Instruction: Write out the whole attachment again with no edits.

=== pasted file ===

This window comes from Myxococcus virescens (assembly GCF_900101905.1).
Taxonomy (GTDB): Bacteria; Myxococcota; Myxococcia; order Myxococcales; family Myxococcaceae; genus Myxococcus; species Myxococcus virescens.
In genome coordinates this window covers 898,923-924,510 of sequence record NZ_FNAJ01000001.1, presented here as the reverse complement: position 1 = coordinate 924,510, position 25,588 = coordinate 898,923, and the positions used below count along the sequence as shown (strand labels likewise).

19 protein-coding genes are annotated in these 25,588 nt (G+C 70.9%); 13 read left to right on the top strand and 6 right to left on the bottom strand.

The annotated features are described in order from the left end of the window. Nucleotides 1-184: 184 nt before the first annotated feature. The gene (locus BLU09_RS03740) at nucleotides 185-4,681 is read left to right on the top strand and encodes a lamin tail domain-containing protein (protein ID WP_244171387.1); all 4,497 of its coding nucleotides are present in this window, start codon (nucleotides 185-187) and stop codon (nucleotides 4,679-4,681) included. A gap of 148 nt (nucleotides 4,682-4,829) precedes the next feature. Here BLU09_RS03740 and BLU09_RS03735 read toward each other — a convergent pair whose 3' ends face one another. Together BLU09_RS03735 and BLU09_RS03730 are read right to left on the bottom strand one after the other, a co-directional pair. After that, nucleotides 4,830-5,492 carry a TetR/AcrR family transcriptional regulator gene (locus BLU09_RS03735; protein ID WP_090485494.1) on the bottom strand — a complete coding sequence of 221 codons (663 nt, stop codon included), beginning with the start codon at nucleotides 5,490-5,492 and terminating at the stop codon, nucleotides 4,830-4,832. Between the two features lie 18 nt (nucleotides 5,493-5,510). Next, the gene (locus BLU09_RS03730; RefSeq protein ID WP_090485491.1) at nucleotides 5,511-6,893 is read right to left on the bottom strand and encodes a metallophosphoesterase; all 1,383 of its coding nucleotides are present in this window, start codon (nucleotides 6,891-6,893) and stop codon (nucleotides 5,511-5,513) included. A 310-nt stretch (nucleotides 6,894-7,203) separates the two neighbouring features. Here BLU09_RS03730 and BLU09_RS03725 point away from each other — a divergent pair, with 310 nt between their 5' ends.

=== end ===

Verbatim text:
This window comes from Myxococcus virescens (assembly GCF_900101905.1).
Taxonomy (GTDB): Bacteria; Myxococcota; Myxococcia; order Myxococcales; family Myxococcaceae; genus Myxococcus; species Myxococcus virescens.
In genome coordinates this window covers 898,923-924,510 of sequence record NZ_FNAJ01000001.1, presented here as the reverse complement: position 1 = coordinate 924,510, position 25,588 = coordinate 898,923, and the positions used below count along the sequence as shown (strand labels likewise).

19 protein-coding genes are annotated in these 25,588 nt (G+C 70.9%); 13 read left to right on the top strand and 6 right to left on the bottom strand.

The annotated features are described in order from the left end of the window. Nucleotides 1-184: 184 nt before the first annotated feature. The gene (locus BLU09_RS03740) at nucleotides 185-4,681 is read left to right on the top strand and encodes a lamin tail domain-containing protein (protein ID WP_244171387.1); all 4,497 of its coding nucleotides are present in this window, start codon (nucleotides 185-187) and stop codon (nucleotides 4,679-4,681) included. A gap of 148 nt (nucleotides 4,682-4,829) precedes the next feature. Here BLU09_RS03740 and BLU09_RS03735 read toward each other — a convergent pair whose 3' ends face one another. Together BLU09_RS03735 and BLU09_RS03730 are read right to left on the bottom strand one after the other, a co-directional pair. After that, nucleotides 4,830-5,492 carry a TetR/AcrR family transcriptional regulator gene (locus BLU09_RS03735; protein ID WP_090485494.1) on the bottom strand — a complete coding sequence of 221 codons (663 nt, stop codon included), beginning with the start codon at nucleotides 5,490-5,492 and terminating at the stop codon, nucleotides 4,830-4,832. Between the two features lie 18 nt (nucleotides 5,493-5,510). Next, the gene (locus BLU09_RS03730; RefSeq protein ID WP_090485491.1) at nucleotides 5,511-6,893 is read right to left on the bottom strand and encodes a metallophosphoesterase; all 1,383 of its coding nucleotides are present in this window, start codon (nucleotides 6,891-6,893) and stop codon (nucleotides 5,511-5,513) included. A 310-nt stretch (nucleotides 6,894-7,203) separates the two neighbouring features. Here BLU09_RS03730 and BLU09_RS03725 point away from each other — a divergent pair, with 310 nt between their 5' ends.